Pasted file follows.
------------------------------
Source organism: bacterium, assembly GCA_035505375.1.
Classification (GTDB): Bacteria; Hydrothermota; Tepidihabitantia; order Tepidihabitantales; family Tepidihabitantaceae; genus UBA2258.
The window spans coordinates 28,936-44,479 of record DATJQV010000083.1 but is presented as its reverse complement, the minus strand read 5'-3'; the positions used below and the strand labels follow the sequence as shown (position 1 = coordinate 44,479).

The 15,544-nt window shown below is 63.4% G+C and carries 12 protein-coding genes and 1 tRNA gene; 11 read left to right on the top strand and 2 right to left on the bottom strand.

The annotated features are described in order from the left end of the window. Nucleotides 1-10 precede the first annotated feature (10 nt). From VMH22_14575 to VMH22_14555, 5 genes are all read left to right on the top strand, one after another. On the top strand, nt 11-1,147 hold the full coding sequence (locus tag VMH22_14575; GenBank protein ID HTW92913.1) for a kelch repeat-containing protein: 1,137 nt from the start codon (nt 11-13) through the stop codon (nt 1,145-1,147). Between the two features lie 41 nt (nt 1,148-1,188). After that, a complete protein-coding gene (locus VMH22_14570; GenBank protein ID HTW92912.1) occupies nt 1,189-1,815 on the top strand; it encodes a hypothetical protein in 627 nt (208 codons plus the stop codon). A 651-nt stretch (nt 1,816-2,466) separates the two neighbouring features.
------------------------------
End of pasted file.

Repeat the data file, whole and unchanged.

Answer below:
Source organism: bacterium, assembly GCA_035505375.1.
Classification (GTDB): Bacteria; Hydrothermota; Tepidihabitantia; order Tepidihabitantales; family Tepidihabitantaceae; genus UBA2258.
The window spans coordinates 28,936-44,479 of record DATJQV010000083.1 but is presented as its reverse complement, the minus strand read 5'-3'; the positions used below and the strand labels follow the sequence as shown (position 1 = coordinate 44,479).

The 15,544-nt window shown below is 63.4% G+C and carries 12 protein-coding genes and 1 tRNA gene; 11 read left to right on the top strand and 2 right to left on the bottom strand.

The annotated features are described in order from the left end of the window. Nucleotides 1-10 precede the first annotated feature (10 nt). From VMH22_14575 to VMH22_14555, 5 genes are all read left to right on the top strand, one after another. On the top strand, nt 11-1,147 hold the full coding sequence (locus tag VMH22_14575; GenBank protein ID HTW92913.1) for a kelch repeat-containing protein: 1,137 nt from the start codon (nt 11-13) through the stop codon (nt 1,145-1,147). Between the two features lie 41 nt (nt 1,148-1,188). After that, a complete protein-coding gene (locus VMH22_14570; GenBank protein ID HTW92912.1) occupies nt 1,189-1,815 on the top strand; it encodes a hypothetical protein in 627 nt (208 codons plus the stop codon). A 651-nt stretch (nt 1,816-2,466) separates the two neighbouring features.